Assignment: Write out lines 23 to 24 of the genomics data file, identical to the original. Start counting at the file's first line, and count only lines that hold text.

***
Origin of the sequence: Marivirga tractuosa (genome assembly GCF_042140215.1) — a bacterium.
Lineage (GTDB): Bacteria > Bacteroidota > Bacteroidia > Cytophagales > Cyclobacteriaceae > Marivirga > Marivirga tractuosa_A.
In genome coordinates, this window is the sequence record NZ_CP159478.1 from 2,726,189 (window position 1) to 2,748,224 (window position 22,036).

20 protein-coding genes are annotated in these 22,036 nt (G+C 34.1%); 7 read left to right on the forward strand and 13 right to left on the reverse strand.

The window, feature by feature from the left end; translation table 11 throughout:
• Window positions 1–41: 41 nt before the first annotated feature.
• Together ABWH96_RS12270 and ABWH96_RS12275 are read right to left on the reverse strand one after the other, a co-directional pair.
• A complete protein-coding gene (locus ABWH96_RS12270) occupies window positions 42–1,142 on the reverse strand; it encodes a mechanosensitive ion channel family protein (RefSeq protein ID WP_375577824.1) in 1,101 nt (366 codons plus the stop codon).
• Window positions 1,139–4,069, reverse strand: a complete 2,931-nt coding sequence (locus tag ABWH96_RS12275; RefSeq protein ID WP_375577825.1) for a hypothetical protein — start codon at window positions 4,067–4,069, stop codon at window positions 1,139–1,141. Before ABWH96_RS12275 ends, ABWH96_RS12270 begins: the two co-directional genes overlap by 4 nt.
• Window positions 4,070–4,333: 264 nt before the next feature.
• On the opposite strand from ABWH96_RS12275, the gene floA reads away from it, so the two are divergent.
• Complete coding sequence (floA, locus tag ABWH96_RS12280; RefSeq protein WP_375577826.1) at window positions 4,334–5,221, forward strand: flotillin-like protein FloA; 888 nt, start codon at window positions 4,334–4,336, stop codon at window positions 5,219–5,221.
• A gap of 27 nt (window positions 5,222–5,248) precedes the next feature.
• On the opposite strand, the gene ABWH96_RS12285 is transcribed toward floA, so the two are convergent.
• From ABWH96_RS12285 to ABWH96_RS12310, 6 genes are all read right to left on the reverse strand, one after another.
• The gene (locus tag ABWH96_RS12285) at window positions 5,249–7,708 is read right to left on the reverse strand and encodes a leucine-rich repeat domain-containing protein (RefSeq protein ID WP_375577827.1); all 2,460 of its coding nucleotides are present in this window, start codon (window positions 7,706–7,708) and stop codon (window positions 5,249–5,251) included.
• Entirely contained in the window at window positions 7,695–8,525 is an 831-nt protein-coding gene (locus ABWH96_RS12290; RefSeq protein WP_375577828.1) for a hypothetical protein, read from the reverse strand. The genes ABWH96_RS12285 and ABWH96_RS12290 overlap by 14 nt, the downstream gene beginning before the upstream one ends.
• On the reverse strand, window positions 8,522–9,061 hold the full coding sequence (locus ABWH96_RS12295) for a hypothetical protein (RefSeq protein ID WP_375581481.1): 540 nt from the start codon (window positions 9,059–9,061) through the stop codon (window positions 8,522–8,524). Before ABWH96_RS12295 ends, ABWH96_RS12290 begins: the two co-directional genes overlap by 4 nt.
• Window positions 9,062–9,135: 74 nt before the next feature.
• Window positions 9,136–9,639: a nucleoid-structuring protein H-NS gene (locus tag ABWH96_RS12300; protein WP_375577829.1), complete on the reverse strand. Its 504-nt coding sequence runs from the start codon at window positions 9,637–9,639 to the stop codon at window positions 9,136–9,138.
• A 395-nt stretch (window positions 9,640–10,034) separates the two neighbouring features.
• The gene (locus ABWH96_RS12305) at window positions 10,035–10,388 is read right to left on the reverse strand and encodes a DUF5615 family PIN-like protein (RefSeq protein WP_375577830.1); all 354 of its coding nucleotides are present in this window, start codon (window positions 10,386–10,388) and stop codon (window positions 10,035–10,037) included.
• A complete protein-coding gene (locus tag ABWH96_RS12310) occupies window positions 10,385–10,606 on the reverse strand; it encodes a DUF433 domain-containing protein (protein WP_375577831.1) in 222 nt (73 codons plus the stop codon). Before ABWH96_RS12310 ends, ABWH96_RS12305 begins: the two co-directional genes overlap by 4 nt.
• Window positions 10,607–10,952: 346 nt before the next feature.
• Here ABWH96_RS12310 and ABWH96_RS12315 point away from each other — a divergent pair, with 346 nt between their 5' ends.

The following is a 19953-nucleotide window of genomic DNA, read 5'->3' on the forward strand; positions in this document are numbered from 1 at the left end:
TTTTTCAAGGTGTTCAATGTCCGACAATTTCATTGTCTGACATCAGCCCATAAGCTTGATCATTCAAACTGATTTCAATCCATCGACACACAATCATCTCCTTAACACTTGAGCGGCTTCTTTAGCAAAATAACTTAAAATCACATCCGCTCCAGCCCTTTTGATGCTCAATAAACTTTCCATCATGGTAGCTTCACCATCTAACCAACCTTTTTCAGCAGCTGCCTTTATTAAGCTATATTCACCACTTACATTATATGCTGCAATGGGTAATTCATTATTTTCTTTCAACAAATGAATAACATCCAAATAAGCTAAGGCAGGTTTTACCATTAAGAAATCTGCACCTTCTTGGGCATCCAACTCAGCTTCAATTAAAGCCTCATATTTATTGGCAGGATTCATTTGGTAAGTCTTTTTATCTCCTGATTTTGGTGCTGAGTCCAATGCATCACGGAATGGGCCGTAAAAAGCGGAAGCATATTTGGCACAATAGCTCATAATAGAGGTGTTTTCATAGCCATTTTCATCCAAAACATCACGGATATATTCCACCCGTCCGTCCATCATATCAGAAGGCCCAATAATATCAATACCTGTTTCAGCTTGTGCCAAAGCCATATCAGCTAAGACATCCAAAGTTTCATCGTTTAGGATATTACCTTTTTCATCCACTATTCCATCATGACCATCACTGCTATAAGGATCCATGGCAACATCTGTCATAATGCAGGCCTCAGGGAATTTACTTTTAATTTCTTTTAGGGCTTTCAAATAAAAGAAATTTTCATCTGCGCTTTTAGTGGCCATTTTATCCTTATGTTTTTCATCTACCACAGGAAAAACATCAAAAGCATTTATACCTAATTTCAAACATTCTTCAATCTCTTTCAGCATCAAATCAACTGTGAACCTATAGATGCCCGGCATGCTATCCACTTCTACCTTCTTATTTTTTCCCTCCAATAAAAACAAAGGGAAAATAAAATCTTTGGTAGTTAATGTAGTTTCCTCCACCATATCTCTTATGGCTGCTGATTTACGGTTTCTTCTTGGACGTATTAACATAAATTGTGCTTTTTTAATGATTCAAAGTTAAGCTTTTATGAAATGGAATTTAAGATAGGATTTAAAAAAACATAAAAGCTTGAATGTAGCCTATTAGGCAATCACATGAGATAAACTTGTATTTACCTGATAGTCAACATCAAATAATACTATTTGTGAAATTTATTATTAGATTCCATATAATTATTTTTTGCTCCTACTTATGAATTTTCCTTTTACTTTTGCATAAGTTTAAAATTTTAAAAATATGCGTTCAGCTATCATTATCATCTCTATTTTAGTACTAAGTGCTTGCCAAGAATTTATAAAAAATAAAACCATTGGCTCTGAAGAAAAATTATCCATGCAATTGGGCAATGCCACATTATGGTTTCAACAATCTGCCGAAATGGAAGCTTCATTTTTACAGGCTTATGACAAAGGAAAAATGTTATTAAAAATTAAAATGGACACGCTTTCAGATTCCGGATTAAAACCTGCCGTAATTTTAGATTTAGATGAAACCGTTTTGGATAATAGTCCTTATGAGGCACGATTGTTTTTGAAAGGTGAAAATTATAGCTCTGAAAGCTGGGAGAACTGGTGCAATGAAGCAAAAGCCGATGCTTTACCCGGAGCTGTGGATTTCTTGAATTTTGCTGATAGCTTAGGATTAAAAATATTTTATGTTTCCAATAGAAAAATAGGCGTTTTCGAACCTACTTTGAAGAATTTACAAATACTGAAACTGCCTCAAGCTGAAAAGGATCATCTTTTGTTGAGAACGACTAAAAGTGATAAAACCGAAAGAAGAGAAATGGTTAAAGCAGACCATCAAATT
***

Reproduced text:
• A complete protein-coding gene (locus tag ABWH96_RS12310) occupies window positions 10,385–10,606 on the reverse strand; it encodes a DUF433 domain-containing protein (protein WP_375577831.1) in 222 nt (73 codons plus the stop codon). Before ABWH96_RS12310 ends, ABWH96_RS12305 begins: the two co-directional genes overlap by 4 nt.
• Window positions 10,607–10,952: 346 nt before the next feature.